But over the last two years, I’ve come to know a different face of Christ. It’s the Jesus sitting in the wooden chair, shoulders hunched forward, dark hair hanging over his temples, hiding his face. He may be mourning or merely pondering, weeping or simply sighing. He may be turning his world over in his mind with all the purpose and struggle of an infant rolling from her back to her side. He who healed the blind has never let brokenness go unseen. This Jesus. He is the one I might have missed had there been no pain.
On a cassette tape of my 1983 birth, my mom can be heard asking the doctor, “Is she okay? Is everything all right?” I’m wailing in the background. Yes, the doctor assures her. With lungs like that, I am just fine.
When Tophs was born, I didn’t have to ask. My OB/GYN handed him over to be wiped clean and said, “He’s a little blue, but fine.” A true peanut, weighing just under six pounds, he cried and breathed on his own. He was fine.
There are still times when I want to find fault with myself. If this one child is bookended by two baby girls who are petite but healthy and not falling off the growth chart, then maybe I’m the cause. Maybe it’s a medicine I took, or some feedings I missed, or the time he fell, or—and on and on.
But playing detective never gets me far. I feel empowered, for all of two minutes, as I try to crack the code, examining every memory and possible mistake, following a hare-brained map that always leads back to a place of deprivation or defeat. While this is sometimes my reality, it’s not fruitful. And while I’d have empathy for any mom searching in the same way, I would never advise her to take that journey over and over.
Two years ago, I would have stayed there, running mental loops around that shoddy circuit that always shorts. Now, if I fall into the rut, I can step out. More importantly, I believe I should step out. I don’t have to figure out everything. I don’t have to wake at night in a panic to ask God, “What happened?” and “Is he gonna be okay?” I have to keep watch on his blood sugar and IEPs, yes, but mine is not the sort of round-the-clock, through-the-years mental vigilance I once thought I’d have to practice. I can be more mother, less detective. More “I love you,” and less “Let’s get to the bottom of this.” That freedom, that latitude is a gift.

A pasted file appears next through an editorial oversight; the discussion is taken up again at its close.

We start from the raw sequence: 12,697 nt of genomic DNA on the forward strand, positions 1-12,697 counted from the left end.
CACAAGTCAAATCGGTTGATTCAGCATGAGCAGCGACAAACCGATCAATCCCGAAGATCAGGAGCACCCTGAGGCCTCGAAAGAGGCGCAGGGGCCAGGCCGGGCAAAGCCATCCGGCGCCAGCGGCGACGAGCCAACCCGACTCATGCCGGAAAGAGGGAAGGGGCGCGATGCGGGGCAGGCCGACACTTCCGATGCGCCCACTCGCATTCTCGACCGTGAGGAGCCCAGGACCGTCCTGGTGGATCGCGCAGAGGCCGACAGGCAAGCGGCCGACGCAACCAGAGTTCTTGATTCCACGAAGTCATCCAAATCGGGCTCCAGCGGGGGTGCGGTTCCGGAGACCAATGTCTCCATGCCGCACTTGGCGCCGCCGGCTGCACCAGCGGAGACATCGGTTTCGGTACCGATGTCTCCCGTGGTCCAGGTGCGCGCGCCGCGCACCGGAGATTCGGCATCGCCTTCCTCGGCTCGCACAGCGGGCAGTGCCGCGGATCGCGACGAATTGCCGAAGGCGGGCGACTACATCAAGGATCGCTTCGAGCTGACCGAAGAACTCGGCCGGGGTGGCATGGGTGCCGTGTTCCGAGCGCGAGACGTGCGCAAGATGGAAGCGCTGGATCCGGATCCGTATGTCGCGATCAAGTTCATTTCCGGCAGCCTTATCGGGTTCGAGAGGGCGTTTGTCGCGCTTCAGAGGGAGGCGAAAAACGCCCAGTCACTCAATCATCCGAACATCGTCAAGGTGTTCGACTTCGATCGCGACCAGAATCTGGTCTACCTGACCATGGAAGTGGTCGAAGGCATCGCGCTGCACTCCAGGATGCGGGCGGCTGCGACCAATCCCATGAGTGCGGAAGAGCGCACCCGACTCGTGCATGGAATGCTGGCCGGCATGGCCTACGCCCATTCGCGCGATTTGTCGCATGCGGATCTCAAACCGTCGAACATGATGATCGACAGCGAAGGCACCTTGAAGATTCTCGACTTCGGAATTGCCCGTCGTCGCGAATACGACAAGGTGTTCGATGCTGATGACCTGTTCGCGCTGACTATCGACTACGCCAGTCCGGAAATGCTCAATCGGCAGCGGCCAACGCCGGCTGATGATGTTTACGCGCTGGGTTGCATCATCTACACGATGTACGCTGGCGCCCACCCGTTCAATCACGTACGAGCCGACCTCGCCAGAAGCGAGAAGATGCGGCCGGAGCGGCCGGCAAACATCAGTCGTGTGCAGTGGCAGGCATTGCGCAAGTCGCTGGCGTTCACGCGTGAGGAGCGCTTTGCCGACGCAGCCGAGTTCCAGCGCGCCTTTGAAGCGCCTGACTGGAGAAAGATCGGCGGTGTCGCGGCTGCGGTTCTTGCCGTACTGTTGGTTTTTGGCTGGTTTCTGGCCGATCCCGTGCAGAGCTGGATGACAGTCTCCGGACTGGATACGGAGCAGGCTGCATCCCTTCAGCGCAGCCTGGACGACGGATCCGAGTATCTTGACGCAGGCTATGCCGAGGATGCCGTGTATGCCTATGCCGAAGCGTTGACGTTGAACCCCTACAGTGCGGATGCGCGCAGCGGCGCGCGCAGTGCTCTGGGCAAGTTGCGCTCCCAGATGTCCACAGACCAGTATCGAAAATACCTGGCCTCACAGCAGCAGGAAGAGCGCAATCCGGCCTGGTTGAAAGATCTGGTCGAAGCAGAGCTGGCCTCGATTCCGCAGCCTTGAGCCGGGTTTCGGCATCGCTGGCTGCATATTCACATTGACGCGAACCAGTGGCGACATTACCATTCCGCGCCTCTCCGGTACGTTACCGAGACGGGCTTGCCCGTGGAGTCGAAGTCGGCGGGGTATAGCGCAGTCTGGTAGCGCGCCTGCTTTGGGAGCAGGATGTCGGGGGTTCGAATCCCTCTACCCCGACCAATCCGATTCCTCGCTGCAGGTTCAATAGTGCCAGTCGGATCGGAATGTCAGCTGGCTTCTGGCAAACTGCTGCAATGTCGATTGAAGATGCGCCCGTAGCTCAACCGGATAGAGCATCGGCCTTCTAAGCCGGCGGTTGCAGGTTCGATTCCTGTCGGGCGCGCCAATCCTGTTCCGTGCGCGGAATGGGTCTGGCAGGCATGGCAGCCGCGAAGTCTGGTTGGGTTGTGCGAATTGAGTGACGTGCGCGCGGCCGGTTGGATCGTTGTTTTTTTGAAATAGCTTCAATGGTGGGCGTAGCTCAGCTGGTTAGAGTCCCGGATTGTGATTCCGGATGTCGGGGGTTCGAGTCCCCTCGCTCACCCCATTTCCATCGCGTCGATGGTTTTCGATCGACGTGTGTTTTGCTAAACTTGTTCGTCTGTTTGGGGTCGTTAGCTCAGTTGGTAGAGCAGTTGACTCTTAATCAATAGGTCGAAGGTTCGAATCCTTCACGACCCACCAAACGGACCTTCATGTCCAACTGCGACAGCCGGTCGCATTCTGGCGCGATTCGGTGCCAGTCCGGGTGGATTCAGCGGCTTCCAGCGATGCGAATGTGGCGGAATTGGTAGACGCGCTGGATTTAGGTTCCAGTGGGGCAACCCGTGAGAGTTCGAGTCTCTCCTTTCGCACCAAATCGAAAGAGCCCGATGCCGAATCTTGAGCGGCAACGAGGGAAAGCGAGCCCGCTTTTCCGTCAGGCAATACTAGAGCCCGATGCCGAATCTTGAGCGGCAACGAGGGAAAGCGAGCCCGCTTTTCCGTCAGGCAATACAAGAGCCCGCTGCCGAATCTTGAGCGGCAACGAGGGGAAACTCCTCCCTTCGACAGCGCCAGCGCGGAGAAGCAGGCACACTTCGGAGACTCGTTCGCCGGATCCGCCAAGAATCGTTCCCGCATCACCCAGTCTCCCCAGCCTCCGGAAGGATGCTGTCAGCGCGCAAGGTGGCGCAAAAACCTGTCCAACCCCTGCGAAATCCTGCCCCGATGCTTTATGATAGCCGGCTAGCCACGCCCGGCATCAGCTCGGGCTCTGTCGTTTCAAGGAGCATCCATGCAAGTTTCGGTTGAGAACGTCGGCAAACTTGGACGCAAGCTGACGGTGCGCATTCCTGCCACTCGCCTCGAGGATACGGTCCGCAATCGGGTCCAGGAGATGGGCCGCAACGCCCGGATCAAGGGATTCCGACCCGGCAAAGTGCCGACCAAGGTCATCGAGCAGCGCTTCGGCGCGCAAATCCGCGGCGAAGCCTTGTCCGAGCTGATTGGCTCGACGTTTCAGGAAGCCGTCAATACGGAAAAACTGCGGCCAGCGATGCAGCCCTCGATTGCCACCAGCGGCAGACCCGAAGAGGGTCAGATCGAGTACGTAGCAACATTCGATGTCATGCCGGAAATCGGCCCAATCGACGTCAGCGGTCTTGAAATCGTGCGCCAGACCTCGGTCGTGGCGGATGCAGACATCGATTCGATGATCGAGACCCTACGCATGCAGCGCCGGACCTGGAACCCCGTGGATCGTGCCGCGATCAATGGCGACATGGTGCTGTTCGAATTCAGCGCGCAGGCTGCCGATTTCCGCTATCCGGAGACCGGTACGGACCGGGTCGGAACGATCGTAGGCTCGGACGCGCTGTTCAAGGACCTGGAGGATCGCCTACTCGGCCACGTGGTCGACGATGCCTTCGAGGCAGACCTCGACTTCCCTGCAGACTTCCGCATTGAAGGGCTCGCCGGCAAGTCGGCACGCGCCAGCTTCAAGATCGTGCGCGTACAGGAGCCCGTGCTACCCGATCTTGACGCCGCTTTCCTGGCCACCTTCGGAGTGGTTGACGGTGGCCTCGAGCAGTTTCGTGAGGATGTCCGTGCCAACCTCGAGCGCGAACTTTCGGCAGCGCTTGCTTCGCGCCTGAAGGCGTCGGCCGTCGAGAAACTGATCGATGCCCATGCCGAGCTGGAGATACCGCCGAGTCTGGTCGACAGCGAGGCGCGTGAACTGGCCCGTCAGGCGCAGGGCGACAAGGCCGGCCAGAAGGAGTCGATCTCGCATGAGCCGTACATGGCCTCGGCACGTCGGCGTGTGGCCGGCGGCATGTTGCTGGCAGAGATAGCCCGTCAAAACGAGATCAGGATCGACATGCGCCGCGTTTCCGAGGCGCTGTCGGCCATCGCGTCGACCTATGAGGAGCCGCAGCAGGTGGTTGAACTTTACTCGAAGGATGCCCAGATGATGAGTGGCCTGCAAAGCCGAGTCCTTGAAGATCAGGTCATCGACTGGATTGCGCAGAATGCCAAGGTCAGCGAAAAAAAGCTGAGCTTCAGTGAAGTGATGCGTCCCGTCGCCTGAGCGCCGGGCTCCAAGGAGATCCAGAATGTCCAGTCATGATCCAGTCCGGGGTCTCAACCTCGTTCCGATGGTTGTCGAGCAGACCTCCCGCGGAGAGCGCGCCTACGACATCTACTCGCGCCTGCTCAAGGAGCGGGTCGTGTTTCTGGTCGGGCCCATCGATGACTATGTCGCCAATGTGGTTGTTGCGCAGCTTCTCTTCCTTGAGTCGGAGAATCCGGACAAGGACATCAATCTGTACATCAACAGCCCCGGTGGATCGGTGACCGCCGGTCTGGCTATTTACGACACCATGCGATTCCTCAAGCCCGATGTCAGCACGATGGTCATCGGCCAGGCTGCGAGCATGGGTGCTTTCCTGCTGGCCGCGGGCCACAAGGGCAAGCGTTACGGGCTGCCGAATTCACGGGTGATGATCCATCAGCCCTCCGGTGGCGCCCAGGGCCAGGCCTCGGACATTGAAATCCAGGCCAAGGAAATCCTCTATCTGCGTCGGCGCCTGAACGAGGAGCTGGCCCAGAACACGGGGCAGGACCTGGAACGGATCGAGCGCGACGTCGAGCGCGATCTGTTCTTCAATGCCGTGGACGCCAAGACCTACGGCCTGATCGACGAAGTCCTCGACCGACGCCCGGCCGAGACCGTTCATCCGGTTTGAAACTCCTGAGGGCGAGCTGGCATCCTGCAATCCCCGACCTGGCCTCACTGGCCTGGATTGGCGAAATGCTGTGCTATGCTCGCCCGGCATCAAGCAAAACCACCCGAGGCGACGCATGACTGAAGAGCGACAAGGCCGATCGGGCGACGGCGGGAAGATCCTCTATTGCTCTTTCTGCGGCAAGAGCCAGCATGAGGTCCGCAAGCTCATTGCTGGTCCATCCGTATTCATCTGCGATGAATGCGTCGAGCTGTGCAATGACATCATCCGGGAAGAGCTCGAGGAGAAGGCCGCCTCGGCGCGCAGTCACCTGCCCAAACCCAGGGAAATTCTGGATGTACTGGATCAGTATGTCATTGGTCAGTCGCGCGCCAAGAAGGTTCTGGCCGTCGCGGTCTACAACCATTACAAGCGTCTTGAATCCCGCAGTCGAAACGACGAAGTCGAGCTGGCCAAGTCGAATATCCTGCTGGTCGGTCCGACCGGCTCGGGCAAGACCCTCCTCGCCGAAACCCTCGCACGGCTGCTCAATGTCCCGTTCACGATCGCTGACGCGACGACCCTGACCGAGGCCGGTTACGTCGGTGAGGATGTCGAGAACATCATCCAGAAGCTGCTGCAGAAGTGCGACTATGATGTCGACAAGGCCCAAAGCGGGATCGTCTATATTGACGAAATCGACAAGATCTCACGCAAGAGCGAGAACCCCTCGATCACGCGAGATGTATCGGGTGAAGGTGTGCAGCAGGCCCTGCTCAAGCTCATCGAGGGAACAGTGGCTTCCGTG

“Sometimes in the way the breeze stirs the palms or the way a bird circles over my head, I recognize that even in the valley of the shadow of my own tangled thoughts there is something holy and unutterable seeking to restore my soul,” Buechner wrote. That bears witness with my soul—the breeze or the bird often visiting me through an incredible word or touch from my son.
We are packed into the minivan one day when Tophs calls from the backseat to his dad. “Is there something you wanna tell me, PAUL?” He’s been testing his boundaries lately.
“I love you,” Paul says.
“The honor is mine,” Tophs replies, a line he’s picked up from The Greatest Showman .
No, sweet boy. The honor is all ours.